Elsayed et al v. McAlee et al, No. 3:2018cv01256 - Document 26 (N.D. Cal. 2018)

Court Description: ORDER GRANTING MOTION TO DISMISS by Judge Jon S. Tigar granting 10 Motion to Dismiss. Amended Pleadings due by 9/4/2018. (wsn, COURT STAFF) (Filed on 8/2/2018)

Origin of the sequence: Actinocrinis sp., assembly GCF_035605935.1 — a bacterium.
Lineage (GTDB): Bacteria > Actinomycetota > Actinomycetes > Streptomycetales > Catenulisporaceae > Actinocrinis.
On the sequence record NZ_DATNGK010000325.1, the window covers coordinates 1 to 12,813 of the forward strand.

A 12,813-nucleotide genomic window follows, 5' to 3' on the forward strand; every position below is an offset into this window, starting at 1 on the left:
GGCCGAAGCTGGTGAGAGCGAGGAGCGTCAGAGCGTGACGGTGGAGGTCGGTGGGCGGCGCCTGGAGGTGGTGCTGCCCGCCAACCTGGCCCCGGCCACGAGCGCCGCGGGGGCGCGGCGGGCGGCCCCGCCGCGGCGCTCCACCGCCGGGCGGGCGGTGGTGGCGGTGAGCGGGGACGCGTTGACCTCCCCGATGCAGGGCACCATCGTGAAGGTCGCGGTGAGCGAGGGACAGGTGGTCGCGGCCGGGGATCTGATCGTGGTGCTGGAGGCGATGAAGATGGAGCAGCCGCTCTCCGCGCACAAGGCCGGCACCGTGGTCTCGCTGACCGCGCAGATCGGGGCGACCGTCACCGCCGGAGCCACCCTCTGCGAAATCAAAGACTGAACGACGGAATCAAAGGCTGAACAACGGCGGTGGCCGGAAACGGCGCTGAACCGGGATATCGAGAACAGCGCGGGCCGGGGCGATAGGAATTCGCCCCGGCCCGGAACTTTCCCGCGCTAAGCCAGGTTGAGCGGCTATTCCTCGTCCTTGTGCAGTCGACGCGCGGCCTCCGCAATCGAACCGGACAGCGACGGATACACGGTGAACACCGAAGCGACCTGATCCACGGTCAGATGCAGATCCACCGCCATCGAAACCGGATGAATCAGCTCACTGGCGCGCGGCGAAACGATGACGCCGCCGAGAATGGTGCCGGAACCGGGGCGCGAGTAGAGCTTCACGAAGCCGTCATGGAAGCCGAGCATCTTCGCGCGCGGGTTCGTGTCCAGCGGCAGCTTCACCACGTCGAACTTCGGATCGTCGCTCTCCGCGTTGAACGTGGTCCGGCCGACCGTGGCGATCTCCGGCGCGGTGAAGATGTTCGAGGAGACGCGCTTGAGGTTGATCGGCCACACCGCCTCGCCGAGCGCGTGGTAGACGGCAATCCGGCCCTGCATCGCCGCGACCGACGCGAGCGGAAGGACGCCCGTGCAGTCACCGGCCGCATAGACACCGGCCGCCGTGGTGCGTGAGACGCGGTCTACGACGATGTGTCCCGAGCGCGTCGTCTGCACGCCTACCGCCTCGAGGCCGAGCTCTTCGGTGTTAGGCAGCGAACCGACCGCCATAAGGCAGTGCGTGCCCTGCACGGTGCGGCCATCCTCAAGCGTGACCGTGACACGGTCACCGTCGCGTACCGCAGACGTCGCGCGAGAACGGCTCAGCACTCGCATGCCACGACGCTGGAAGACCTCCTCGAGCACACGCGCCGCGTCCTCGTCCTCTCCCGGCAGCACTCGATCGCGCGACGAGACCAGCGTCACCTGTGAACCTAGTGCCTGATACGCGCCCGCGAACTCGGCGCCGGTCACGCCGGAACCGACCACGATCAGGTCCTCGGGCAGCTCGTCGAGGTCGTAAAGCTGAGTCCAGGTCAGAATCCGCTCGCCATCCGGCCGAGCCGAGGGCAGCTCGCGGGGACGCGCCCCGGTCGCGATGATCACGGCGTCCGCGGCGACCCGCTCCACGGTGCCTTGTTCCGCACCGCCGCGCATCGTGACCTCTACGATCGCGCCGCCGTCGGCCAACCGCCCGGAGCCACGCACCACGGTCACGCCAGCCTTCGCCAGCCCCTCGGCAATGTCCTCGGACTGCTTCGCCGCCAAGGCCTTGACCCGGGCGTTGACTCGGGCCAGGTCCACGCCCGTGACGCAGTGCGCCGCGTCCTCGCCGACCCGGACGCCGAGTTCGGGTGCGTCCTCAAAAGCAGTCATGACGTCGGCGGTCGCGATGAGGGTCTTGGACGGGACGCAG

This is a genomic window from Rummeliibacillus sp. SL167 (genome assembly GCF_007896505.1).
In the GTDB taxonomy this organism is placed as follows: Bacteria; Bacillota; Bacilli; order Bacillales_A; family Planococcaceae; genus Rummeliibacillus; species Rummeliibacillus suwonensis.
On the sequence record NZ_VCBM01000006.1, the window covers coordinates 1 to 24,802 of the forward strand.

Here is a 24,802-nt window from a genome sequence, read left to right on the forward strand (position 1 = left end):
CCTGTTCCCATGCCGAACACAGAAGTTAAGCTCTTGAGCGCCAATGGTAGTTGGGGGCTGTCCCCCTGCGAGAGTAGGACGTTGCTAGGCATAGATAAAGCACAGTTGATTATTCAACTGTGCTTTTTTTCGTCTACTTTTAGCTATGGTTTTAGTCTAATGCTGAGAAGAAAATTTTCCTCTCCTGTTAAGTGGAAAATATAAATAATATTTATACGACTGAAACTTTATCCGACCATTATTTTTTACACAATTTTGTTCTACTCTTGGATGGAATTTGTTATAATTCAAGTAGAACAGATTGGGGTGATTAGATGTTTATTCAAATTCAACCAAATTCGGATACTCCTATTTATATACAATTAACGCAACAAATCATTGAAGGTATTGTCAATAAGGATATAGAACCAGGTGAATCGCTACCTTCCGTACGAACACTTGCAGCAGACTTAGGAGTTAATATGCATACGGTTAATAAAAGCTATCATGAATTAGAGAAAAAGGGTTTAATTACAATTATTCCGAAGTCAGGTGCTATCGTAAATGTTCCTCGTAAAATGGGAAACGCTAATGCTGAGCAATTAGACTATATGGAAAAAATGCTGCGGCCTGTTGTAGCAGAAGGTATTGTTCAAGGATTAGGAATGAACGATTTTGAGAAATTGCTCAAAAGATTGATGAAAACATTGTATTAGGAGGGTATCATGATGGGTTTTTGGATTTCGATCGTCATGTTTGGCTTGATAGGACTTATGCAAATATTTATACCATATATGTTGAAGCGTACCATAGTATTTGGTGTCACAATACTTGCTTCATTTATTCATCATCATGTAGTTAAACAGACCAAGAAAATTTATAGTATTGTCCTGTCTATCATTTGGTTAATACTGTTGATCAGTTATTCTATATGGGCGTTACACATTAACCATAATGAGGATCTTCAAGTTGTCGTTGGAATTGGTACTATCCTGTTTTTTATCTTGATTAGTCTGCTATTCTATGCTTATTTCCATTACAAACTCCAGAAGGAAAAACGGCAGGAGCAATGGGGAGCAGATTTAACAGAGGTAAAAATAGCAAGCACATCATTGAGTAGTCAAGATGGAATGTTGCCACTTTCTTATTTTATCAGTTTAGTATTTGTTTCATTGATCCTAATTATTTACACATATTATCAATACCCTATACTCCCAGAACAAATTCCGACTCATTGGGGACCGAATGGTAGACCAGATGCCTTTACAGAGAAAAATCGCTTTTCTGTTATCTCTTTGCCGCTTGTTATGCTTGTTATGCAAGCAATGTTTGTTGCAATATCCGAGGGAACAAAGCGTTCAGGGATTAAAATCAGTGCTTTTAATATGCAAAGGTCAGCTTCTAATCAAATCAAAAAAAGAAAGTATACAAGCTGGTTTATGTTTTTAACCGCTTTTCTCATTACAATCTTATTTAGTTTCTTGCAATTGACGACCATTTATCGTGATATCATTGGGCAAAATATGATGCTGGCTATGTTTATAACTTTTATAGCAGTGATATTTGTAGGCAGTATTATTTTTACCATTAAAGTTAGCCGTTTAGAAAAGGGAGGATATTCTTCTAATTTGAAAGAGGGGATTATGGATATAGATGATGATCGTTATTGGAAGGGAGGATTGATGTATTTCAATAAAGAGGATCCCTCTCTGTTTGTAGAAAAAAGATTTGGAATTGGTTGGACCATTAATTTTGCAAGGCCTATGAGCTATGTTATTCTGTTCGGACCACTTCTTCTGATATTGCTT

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Elsayed et al v. McAlee et al Doc. 26 1 2 3 4 UNITED STATES DISTRICT COURT 5 NORTHERN DISTRICT OF CALIFORNIA 6 7 MAHMOUD ELSAYED, et al., Plaintiffs, 8 DAVID MCALEE, et al., Re: ECF No. 10 Defendants. 11 United States District Court Northern District of California ORDER GRANTING MOTION TO DISMISS v. 9 10 Case No. 18-cv-01256-JST 12 Before the Court is Defendants McAlee’s and the City of Palo Alto’s motion to dismiss for 13 14 failure to state a claim pursuant to Federal Rule of Civil Procedure 12(b)(6). For the following 15 reasons, the Court grants the motion. 16 I. 17 REQUEST FOR JUDICIAL NOTICE Defendants request that the Court take judicial notice of: (1) Mahmoud Abdelfatah 18 Elsayeda’s arrest warrant, (2) Janet Billups’ declaration, and (3) the City of Palo Alto’s Notice of 19 Rejection. ECF No. 11 at 2. “The court may judicially notice a fact that is not subject to 20 reasonable dispute because it: (1) is generally known within the trial court’s territorial jurisdiction; 21 or (2) can be accurately and readily determined from sources whose accuracy cannot reasonably 22 be questioned.” Fed. R. Evid. 201(b). 23 The Court may take judicial notice of an arrest warrant if the plaintiff does not contest the 24 existence or authenticity of the warrant itself. Bunkley v. Verber, No. 17-CV-05797-WHO, 2018 25 WL 1242168, at *2 (N.D. Cal. Mar. 9, 2018). While Plaintiffs contest whether the warrant was 26 supported by probable cause, they do not contest its existence or authenticity. See ECF No. 14 at 27 8. Therefore, the Court takes judicial notice of the arrest warrant. ECF No. 11-1. The Court also 28 takes judicial notice of Janet Billups’ declaration that she is a claims investigator for the City who Dockets.Justia.com 1 searched city records for claims concerning Elsayed’s March 2, 2016 arrest and found none aside 2 from the claim rejected by the City on September 28, 2016. ECF No. 11-2 at 2; see Martin v. 3 Hedgpeth, No. C 12-3193 CRB (PR), 2014 WL 3884287, at *6 (N.D. Cal. Aug. 7, 2014) (“The 4 Court takes judicial notice that an authorized custodian of records . . . conducted a search . . . and 5 found that plaintiff never filed a claim related to his instant causes of action against defendants.”). 6 Finally, the Court takes judicial notice of the City’s notice of rejection for Elsayed’s government 7 claim because it is a matter of public record not subject to reasonable dispute. ECF No. 11-3; Lee 8 v. City of Los Angeles, 250 F.3d 668, 688-89 (9th Cir. 2001). 9 II. BACKGROUND1 The plaintiffs in this action are Mahmoud Elsayed (“Elsayed”), his wife Nanette Dumas 10 United States District Court Northern District of California 11 (“Dumas”), and Mashallah Elsayed (“Mashallah”), their developmentally disabled adult daughter. 12 ECF No. 9 (“FAC”) ¶¶ 5–6. Plaintiffs live in Santa Clara County, California. Id. ¶ 4. Elsayed is 13 of Arabic ethnic origin and a Muslim. Id. ¶ 8. The defendants in this action are David McAlee 14 (“McAlee”) and the City of Palo Alto (“City”). Id. ¶¶ 9, 11. McAlee is a police officer for the 15 City. Id. Pursuant to an arrest warrant, McAlee entered Plaintiffs’ home on March 2, 2016 and 16 17 arrested Elsayed. Id. ¶ 14; ECF No. 11-1. The criminal charges against Elsayed were eventually 18 dismissed and “the Santa Clara County Superior Court found [] Elsayed was factually innocent of 19 all alleged crimes.” FAC ¶ 23. 20 Plaintiffs bring the following claims: (1) violation of Elsayed’s Fourth and Fourteenth 21 Amendment rights through arrest without probable cause under Section 1983, violation of all 22 Plaintiffs’ Fourth and Fourteenth Amendment rights through unlawful entry under Section 1983, 23 and violation of all Plaintiffs’ Fourteenth Amendment rights through familial interference under 24 Section 1983; (2) violation of Elsayed’s Fourteenth Amendment rights through discrimination 25 under Section 1983; (3) violation of all Plaintiffs’ Fourteenth Amendment substantive due process 26 rights under Section 1983; (4) Monell liability for “an official policy” or breach of duty to provide 27 For the purposes of deciding this motion, the Court accepts as true the FAC’s allegations. Navarro v. Block, 250 F.3d 729, 732 (9th Cir. 2001). 2 1 28 1 “adequate and/or reasonable training” under Section 1983; and (5) violation of California Civil 2 Code § 51.7 on the basis of Elsayed’s and Mashallah’s “status.” Id. ¶¶ 4-46. Plaintiffs bring their 3 first three claims against McAlee, their Monell claim against the City, and their Section 51.7 claim 4 against all Defendants. Id. 5 III. JURISDICTION The Court has jurisdiction over this case because the complaint brings claims under the 6 7 federal law contained in 42 U.S.C. § 1983. The Court has supplemental jurisdiction over 8 Plaintiffs’ state claim pursuant to 28 U.S.C. § 1367(a). 9 IV. PROPOSED SECOND AMENDED COMPLAINT In their opposition, Plaintiffs request leave to file their proposed and attached second 10 United States District Court Northern District of California 11 amended complaint (“SAC”). ECF No. 14 at 7; ECF No. 15-1. “[N]ew allegations contained 12 in . . . [an] opposition motion . . . are irrelevant for Rule 12(b)(6) purposes. In determining the 13 propriety of a Rule 12(b)(6) dismissal, a court may not look beyond the complaint to a plaintiff’s 14 moving papers, such as a memorandum in opposition to a defendant’s motion to dismiss.” 15 Schneider v. California Dep’t of Corr., 151 F.3d 1194, 1197 n.1 (9th Cir. 1998) (internal quotation 16 marks omitted). The Court will not consider Plaintiffs’ SAC in ruling on the instant motion. 17 “If Plaintiffs wish to amend their pleadings, they must first file a motion for leave to 18 amend.” Grant v. Unigard Indem. Co., No. CV14-00198 BJR, 2015 WL 11233201, at *4 (W.D. 19 Wash. Mar. 13, 2015); Fed. R. Civ. P. 7(b)(1) (“A request for a court order must be made by 20 motion”). “Because no motion has been filed, any comments the court might make regarding the 21 propriety or advisability of amending the complaint would be totally gratuitous and without any 22 legal basis or effect.” Moeller v. Taco Bell Corp., 966 F. Supp. 2d 899, 908 (N.D. Cal. 2013). 23 The Court will not rule on the request contained in Plaintiffs’ opposition. 24 V. 25 LEGAL STANDARD To survive a Rule 12(b)(6) motion to dismiss, a complaint must contain sufficient factual 26 matter that, when accepted as true, states a claim that is plausible on its face. Ashcroft v. Iqbal, 27 556 U.S. 662, 678 (2009). “A claim has facial plausibility when the plaintiff pleads factual 28 content that allows the court to draw the reasonable inference that the defendant is liable for the 3 1 misconduct alleged.” Id. While this standard is not a probability requirement, “[w]here a 2 complaint pleads facts that are merely consistent with a defendant’s liability, it stops short of the 3 line between possibility and plausibility of entitlement to relief.” Id. (internal quotation marks and 4 citation omitted). In determining whether a plaintiff met this plausibility standard, the Court 5 accepts all factual allegations as true and construes the pleadings in the light most favorable to the 6 plaintiff. Knievel v. ESPN, 393 F.3d 1068, 1072 (9th Cir. 2005). 7 VI. 8 9 10 DISCUSSION A. Arrest without Probable Cause, Unlawful Entry, Excessive Force, and Familial Interference Plaintiffs allege that “[t]he arrest of . . . Elsayed was wrongful [and] without probable United States District Court Northern District of California 11 cause,” but state no additional facts. FAC ¶ 15. This bare assertion does not set forth “facts to 12 state a claim to relief that is plausible on its face.” Bell Atl. Corp. v. Twombly, 550 U.S. 544, 570 13 (2007). Additionally, Elsayed was arrested pursuant to a warrant. See ECF No. 11-1. There is “a 14 presumption of validity with respect to the affidavit supporting the . . . warrant.” Franks v. 15 Delaware, 438 U.S. 154, 171 (1978). “[I]n an action for unlawful arrest pursuant to a facially 16 17 18 19 20 21 22 23 24 25 26 27 28 valid warrant, a police officer is entitled to qualified immunity unless no officer of reasonable competence would have requested the warrant.” Case v. Kitsap Cty. Sheriff’s Dep’t, 249 F.3d 921, 926 (9th Cir. 2001) (internal quotation marks omitted). Plaintiffs agree and concede that “[t]he [FAC] did not specifically address the problems associated with the warrant.” ECF No. 14 at 7–8. The FAC fails to state a claim with respect to arrest without probable cause. Plaintiffs’ claim for unlawful entry also fails in light of the presumptively valid warrant. See Payton v. New York, 445 U.S. 573, 603 (1980) (“[F]or Fourth Amendment purposes, an arrest warrant founded on probable cause implicitly carries with it the limited authority to enter a dwelling in which the suspect lives when there is reason to believe the suspect is within.”); see also United States v. Gooch, 506 F.3d 1156, 1158 (9th Cir. 2007). Plaintiffs do not address this argument, and their concession that the FAC did not address the warrant also applies to this argument. ECF No. 14 at 8. As a result, the FAC fails to state a claim for unlawful entry. The FAC also fails to state a claim for excessive force. Plaintiffs allege “the manner 4 1 by . . . which the Defendants . . . carried out the arrest was done with excessive/unreasonable force 2 or was unreasonable.” FAC ¶ 17. This is a legal conclusion, devoid of “factual content,” and 3 insufficient to carry Plaintiffs’ burden at the pleading stage. Iqbal, 556 U.S. at 678. Plaintiffs do 4 not contest this deficiency. ECF No. 14 at 9. The Court dismisses the claim. 5 Finally, Plaintiffs’ claim for familial interference fails to state a claim because it is 6 predicated upon the unconstitutionality of Elsayed’s arrest. See FAC ¶ 18. Where a familial 7 interference claim is “directly related to all the other constitutional claims . . . , the other claims 8 form an integral part of the claim relating to familial interference” and failure of the other claims 9 precludes liability for familial interference. Gausvik v. Perez, 392 F.3d 1006, 1008 (9th Cir. 2004). Again, Plaintiffs accept this deficiency. ECF No. 14 at 11. Because the FAC fails to state 11 United States District Court Northern District of California 10 a claim for arrest without probable cause, it necessarily fails to state a claim for familial 12 interference. 13 B. Discrimination 14 “To state a claim for violation of Equal Protection under the Fourteenth Amendment, a 15 plaintiff must allege that the individual defendants, acting under color of state law ‘acted in a 16 discriminatory manner and that the discrimination was intentional.’” Harris v. Clearlake Police 17 Dep’t, No. 12-0864-YGR, 2012 WL 3042942, at *8 (N.D. Cal. July 25, 2012) (citing Reese v. 18 Jefferson Sch. Dist. No. 14J, 208 F.3d 736, 740 (9th Cir. 2000)). Plaintiffs assert that 19 “Defendants’ wrongful acts . . . were committed, taken, and based on . . . Elsayed’s status as an 20 Arab-American and a Muslim and constituted unlawful and unconstitutional discrimination.” 21 FAC ¶ 28. While these allegations identify Elsayed as part of a protected class, they fail to 22 explain how Elsayed was treated differently based on his membership in a protected class, they do 23 not allege that any wrongful acts were committed with discriminatory intent, and they do not point 24 to any factual matter that would show discrimination. Plaintiffs do not dispute that the FAC fails 25 to allege sufficient factual matter. ECF No. 14 at 14. The Court dismisses Plaintiffs’ 26 discrimination claim. 27 C. Substantive Due Process 28 Defendants assert that Plaintiffs’ claims for false arrest and excessive force arise under the 5 1 Fourth Amendment, not the Fourteenth. ECF No. 10 at 15. Plaintiffs concede that, “[t]o the 2 extent that this [] argument is intended to be limited only to [] Elsayed’s claims, and not those of [] 3 Dumas[sic] or Mashallah[sic], then the Plaintiffs do not quarrel with that assertion.” ECF No. 14 4 at 12. 5 Plaintiffs argue that Dumas and Mashallah retain substantive due process claims under the 6 Fourteenth Amendment as innocent bystanders to Defendants’ misconduct towards Elsayed. Id. 7 The parties agree the standard governing Dumas’ and Mashallah’s claim is the “deliberate 8 indifference” standard utilizing the “shocks the conscience” test. See ECF No. 14 at 12; ECF No. 9 10 at 13–15; Wilkinson v. Torres, 610 F.3d 546, 554 (9th Cir. 2010) (holding that where actual deliberation is practical, “deliberate indifference” may suffice to “shock the conscience” for a due 11 United States District Court Northern District of California 10 process violation). The FAC states simply that the “decision to arrest . . . Elsayed at his home and 12 the manner in which the arrest was carried out” was a wrongful act. FAC ¶ 18. Since Dumas’ and 13 Mashallah’s claims relate directly to Elsayed’s claims for excessive force and discrimination, and 14 the FAC fails to allege sufficient facts to state a claim for that conduct, it also fails to state a claim 15 showing the arrest “shock[ed] the conscience.” Wilkinson, 610 F.3d at 554. The Court dismisses 16 Plaintiffs’ substantive due process claim. 17 D. Monell Liability 18 Under Monell, a government entity is not liable under Section 1983 unless a “policy or 19 custom” of the entity was a moving force behind the alleged constitutional violation. Monell v. 20 Dep’t of Soc. Servs. of New York, 436 U.S. 658, 694 (1978). 21 22 23 24 25 26 27 In order to establish liability for governmental entities under Monell, a plaintiff must prove “(1) that [the plaintiff] possessed a constitutional right of which [s]he was deprived; (2) that the municipality had a policy; (3) that this policy amounts to deliberate indifference to the plaintiff’s constitutional right; and, (4) that the policy is the moving force behind the constitutional violation.” Dougherty v. City of Covina, 654 F.3d 892, 900 (9th Cir. 2011) (quoting Plumeau v. Sch. Dist. No. 40 Cnty. of Yamhill, 130 F.3d 432, 438 (9th Cir. 1997)). Generally, a plaintiff may establish Monell liability by showing one of three things: (1) an unconstitutional policy or custom behind the violation of rights, (2) a deliberately indifferent omission, such as failure to train, or (3) a final 28 6 1 policymaker’s involvement in, or ratification of, the conduct underlying the violation. Clouthier v. 2 County of Contra Costa, 591 F.3d 1232, 1249-50 (9th. Cir. 2010), overruled on other grounds by 3 Castro v. County of Los Angeles, 833 F.3d 1060 (9th Cir. 2016). 4 Plaintiffs allege that the City “expressly created, promulgated, adopted, and/or 5 implemented an official policy or policies which intentionally and illegally resulted in police 6 investigation and arrest practices and procedures resulting in arrests without probable cause and/or 7 discrimination against suspects.” FAC ¶ 34. This is insufficient to state a claim under Monell 8 because it is a bare recitation of the legal standard and Plaintiffs must state facts which allege a 9 specific policy or custom that violated their constitutional rights. See Sternberg v. Town of Danville, No. 15-cv-01878-SI, 2015 WL 9024340, at *5 (N.D. Cal. Dec. 16, 2015) (alleging “the 11 United States District Court Northern District of California 10 existence of . . . a pattern or practice” only “recites the elements of a Monell claim and is plainly 12 insufficient”). 13 Failure to train government employees may constitute a sufficient policy under Monell if 14 the failure constitutes “deliberate indifference,” or “reflects a ‘deliberate’ or ‘conscious’ choice” 15 by the government entity. City of Canton v. Harris, 489 U.S. 378, 390 (1989) (citation omitted). 16 “A pattern of similar constitutional violations by untrained employees is ordinarily necessary to 17 demonstrate deliberate indifference for purposes of failure to train.” Connick v. Thompson, 563 18 U.S. 51, 62 (2011) (internal quotation marks omitted). Plaintiffs allege that the City breached its 19 duty to provide “adequate and/or reasonable training for their law enforcement officers . . . so that 20 they would be able to investigate alleged crimes and/or make arrests properly and legally, 21 supported by probable cause, and without bias or prejudice.” FAC ¶ 35. Plaintiffs also allege that 22 this conduct “amounted to deliberate indifference.” Id. ¶ 38. This is a bare recitation of the legal 23 standard, which fails to offer sufficient factual matter as to why the City’s failure to train 24 amounted to “deliberate indifference.” See City of Canton, 389 U.S. at 390 n.10. Plaintiffs also 25 fail to state a claim under the “failure to train” line of Monell cases. 26 E. 27 Before bringing a suit against a public entity in California, a plaintiff must first file a claim 28 California Civil Code Section 51.7 with that entity. Cal. Gov’t Code § 945.4. If the public entity rejects the claim and gives notice, 7 1 the plaintiff must bring suit “not later than six months after the date such notice is personally 2 delivered or deposited in the mail.” Cal. Gov’t Code § 945.6(a)(1). A plaintiff bringing an action 3 in court must allege compliance with the California Tort Claims Act in her complaint. AIDS 4 Healthcare Found. v. Los Angeles Cty., No. CV1210400PAAGRX, 2013 WL 12134048, at *9 5 (C.D. Cal. Mar. 18, 2013). And contrary to Plaintiffs’ arguments, the California Tort Claims Act 6 applies to Section 51.7 claims. See Castenada v. City of Napa, Cal., No. C-95-4094 MHP, 1996 7 WL 241818, at *6 (N.D. Cal. May 3, 1996) (“Since Section 51.7 is not enumerated and does not 8 contain its own exemption provision, it is properly concluded that the claims procedure laid out in 9 Section 900 et seq. of the Act applies.”).2 Plaintiffs do not plead compliance with the California Tort Claims Act, nor can they. ECF 10 United States District Court Northern District of California 11 No. 10 at 18. The City mailed a notice rejecting Plaintiffs’ government claim on September 28, 12 2016. ECF No. 11-3 at 1. Plaintiffs filed their initial complaint on February 26, 2018, well past 13 the six month period allowed by the California Tort Claims Act. ECF No. 1. Plaintiffs’ Section 14 51.7 claim is dismissed with prejudice. See Kim v. City of Belmont, No. 17-CV-02563-JST, 2018 15 WL 500269, at *10 (N.D. Cal. Jan. 22, 2018). 16 CONCLUSION 17 For the aforementioned reasons, the Court GRANTS Defendants’ motion to dismiss. 18 Plaintiffs’ Section 1983 claims and Monell claim are dismissed without prejudice. Plaintiffs’ 19 Section 51.7 claim is dismissed with prejudice. Plaintiffs may amend their complaint within 30 20 /// 21 22 23 24 25 26 27 28 2 Plaintiffs argue that the Government Tort Claims Act does not apply to claims brought under Section 51.7. ECF No. 14 at 16. To support their argument, Plaintiffs cite a single case from the Eastern District of California, Devlyn v. Lassen Mun. Util. Dist., 737 F. Supp. 2d 1116, 1123 (E.D. Cal. 2010). That case has not been persuasive within its own district. See Davis v. Kissinger, No. 2:04-CV-0878-TLN-DAD, 2014 WL 5486525, at *2–3 (E.D. Cal. Oct. 29, 2014) (declining to follow Devlyn and finding that a majority of courts ruling on the issue apply the Tort Claims Act to Section 51.7 claims). Plaintiffs’ assertion is also outweighed by substantial authority to the contrary in this district. See, e.g., Imperial v. Ramsey, No. 08-05644 CW, 2010 WL 2765540, at *3 (N.D. Cal. July 13, 2010); Spears v. City & Cty. of San Francisco, No. C 06-4968 VRW, 2008 WL 2812022, at *12 (N.D. Cal. July 21, 2008); Castenada, 1996 WL 241818 at *6. The Court rejects Plaintiffs’ argument. 8 1 days solely for the purpose of curing the deficiencies identified in this order. Amendment for any 2 other reason requires a motion for leave to amend. 3 4 5 6 IT IS SO ORDERED. Dated: August 2, 2018 ______________________________________ JON S. TIGAR United States District Judge 7 8 9 10 United States District Court Northern District of California 11 12 13 14 15 16 17 18 19 20 21 22 23 24 25 26 27 28 9